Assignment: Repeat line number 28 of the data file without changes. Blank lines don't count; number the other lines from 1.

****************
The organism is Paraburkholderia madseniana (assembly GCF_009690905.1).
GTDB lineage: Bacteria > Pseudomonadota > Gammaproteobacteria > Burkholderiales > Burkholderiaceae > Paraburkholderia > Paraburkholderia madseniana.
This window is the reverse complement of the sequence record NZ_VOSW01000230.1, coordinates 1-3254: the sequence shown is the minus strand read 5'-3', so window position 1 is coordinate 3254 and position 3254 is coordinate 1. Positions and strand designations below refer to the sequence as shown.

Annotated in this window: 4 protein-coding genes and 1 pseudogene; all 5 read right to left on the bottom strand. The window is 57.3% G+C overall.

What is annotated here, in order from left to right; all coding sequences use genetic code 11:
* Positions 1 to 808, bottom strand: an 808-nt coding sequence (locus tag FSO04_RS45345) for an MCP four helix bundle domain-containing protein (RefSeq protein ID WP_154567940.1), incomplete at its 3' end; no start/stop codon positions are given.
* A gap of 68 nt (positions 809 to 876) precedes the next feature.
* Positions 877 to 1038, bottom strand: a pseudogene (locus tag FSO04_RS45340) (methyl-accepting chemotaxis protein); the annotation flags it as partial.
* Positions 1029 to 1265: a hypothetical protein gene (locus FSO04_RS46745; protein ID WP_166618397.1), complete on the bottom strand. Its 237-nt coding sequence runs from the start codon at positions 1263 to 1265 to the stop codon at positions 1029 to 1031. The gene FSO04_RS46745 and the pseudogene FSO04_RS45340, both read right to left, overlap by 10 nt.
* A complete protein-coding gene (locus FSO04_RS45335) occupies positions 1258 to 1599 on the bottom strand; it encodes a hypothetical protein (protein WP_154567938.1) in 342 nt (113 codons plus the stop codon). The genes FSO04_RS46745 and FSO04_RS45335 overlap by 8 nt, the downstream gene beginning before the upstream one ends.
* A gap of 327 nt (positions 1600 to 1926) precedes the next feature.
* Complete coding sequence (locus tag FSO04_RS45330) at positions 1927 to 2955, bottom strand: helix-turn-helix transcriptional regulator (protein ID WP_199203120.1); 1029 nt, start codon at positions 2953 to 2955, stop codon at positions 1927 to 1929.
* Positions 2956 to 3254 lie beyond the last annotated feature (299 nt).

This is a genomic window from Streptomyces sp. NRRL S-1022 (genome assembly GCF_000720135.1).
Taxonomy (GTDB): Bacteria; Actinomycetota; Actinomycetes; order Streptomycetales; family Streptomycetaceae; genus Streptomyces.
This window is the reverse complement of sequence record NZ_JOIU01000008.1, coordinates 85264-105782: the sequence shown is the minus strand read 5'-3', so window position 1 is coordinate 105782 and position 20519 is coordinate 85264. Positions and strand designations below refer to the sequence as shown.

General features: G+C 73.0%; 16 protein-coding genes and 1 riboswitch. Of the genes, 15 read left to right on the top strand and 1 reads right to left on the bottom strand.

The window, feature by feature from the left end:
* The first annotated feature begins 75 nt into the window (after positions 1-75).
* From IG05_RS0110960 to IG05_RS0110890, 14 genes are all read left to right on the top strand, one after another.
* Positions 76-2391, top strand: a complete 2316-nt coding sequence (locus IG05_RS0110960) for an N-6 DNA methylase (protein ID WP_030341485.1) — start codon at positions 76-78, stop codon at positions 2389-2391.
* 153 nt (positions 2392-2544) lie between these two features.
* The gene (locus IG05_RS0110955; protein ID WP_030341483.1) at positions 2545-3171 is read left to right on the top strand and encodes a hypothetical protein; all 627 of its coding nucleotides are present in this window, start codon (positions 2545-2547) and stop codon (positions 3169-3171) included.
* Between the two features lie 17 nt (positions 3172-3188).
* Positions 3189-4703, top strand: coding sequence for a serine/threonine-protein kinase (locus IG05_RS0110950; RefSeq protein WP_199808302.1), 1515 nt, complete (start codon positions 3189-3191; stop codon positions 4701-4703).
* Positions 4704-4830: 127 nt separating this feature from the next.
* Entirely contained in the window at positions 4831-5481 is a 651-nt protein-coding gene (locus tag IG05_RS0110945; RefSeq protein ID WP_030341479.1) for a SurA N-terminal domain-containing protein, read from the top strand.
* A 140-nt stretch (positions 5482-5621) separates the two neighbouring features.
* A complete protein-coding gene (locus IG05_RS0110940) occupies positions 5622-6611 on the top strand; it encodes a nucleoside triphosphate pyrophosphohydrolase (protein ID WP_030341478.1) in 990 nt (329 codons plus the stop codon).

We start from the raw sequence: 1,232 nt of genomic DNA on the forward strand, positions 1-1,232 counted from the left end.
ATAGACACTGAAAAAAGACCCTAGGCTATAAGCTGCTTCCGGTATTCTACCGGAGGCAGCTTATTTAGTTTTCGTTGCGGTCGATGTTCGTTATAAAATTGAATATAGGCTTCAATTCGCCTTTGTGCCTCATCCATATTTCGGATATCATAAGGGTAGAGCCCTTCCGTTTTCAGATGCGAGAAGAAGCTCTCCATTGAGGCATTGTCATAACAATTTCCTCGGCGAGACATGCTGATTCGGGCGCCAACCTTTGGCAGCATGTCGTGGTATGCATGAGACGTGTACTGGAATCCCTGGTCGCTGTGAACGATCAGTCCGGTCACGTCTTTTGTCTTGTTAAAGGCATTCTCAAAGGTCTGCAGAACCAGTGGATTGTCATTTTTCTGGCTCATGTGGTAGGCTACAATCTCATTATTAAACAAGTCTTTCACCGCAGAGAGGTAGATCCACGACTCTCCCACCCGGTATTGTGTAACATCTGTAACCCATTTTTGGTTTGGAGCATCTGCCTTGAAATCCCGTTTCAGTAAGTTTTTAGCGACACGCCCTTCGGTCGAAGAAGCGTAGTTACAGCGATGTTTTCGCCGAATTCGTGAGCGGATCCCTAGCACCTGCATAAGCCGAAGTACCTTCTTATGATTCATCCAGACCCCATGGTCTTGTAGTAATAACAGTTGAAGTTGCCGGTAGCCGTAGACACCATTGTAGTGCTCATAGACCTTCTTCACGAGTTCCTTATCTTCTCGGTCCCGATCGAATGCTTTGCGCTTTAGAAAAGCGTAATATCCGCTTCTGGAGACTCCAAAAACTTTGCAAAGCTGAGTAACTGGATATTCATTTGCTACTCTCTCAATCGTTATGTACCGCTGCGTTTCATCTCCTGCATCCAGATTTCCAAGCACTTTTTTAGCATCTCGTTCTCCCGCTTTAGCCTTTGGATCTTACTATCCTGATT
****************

* A 140-nt stretch (positions 5482-5621) separates the two neighbouring features.